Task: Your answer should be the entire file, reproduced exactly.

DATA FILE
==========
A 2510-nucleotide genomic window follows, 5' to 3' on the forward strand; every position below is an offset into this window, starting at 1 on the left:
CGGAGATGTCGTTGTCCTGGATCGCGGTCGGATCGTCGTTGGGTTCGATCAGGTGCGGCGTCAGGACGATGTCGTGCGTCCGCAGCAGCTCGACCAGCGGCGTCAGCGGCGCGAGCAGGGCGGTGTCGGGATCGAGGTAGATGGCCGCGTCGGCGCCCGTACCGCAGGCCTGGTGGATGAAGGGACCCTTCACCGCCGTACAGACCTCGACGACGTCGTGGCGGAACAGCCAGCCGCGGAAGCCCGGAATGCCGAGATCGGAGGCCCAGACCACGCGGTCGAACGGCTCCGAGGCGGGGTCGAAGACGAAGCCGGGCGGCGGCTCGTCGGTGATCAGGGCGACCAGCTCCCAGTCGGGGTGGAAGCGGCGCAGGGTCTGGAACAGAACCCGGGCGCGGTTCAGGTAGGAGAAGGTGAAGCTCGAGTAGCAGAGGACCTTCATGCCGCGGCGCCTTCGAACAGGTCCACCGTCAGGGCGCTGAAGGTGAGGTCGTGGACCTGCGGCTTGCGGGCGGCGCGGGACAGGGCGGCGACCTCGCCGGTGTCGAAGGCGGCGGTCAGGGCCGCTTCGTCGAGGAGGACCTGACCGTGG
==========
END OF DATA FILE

A 2510-nucleotide genomic window follows, 5' to 3' on the forward strand; every position below is an offset into this window, starting at 1 on the left:
CGGAGATGTCGTTGTCCTGGATCGCGGTCGGATCGTCGTTGGGTTCGATCAGGTGCGGCGTCAGGACGATGTCGTGCGTCCGCAGCAGCTCGACCAGCGGCGTCAGCGGCGCGAGCAGGGCGGTGTCGGGATCGAGGTAGATGGCCGCGTCGGCGCCCGTACCGCAGGCCTGGTGGATGAAGGGACCCTTCACCGCCGTACAGACCTCGACGACGTCGTGGCGGAACAGCCAGCCGCGGAAGCCCGGAATGCCGAGATCGGAGGCCCAGACCACGCGGTCGAACGGCTCCGAGGCGGGGTCGAAGACGAAGCCGGGCGGCGGCTCGTCGGTGATCAGGGCGACCAGCTCCCAGTCGGGGTGGAAGCGGCGCAGGGTCTGGAACAGAACCCGGGCGCGGTTCAGGTAGGAGAAGGTGAAGCTCGAGTAGCAGAGGACCTTCATGCCGCGGCGCCTTCGAACAGGTCCACCGTCAGGGCGCTGAAGGTGAGGTCGTGGACCTGCGGCTTGCGGGCGGCGCGGGACAGGGCGGCGACCTCGCCGGTGTCGAAGGCGGCGGTCAGGGCCGCTTCGTCGAGGAGGACCTGACCGTGG